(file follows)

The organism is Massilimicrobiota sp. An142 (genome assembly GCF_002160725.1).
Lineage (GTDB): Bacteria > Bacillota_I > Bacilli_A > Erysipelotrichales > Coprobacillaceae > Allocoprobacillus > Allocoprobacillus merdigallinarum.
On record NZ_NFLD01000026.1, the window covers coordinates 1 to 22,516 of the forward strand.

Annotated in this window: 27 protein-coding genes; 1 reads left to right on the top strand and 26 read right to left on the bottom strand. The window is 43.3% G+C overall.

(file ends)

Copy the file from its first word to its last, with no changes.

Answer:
The organism is Massilimicrobiota sp. An142 (genome assembly GCF_002160725.1).
Lineage (GTDB): Bacteria > Bacillota_I > Bacilli_A > Erysipelotrichales > Coprobacillaceae > Allocoprobacillus > Allocoprobacillus merdigallinarum.
On record NZ_NFLD01000026.1, the window covers coordinates 1 to 22,516 of the forward strand.

Annotated in this window: 27 protein-coding genes; 1 reads left to right on the top strand and 26 read right to left on the bottom strand. The window is 43.3% G+C overall.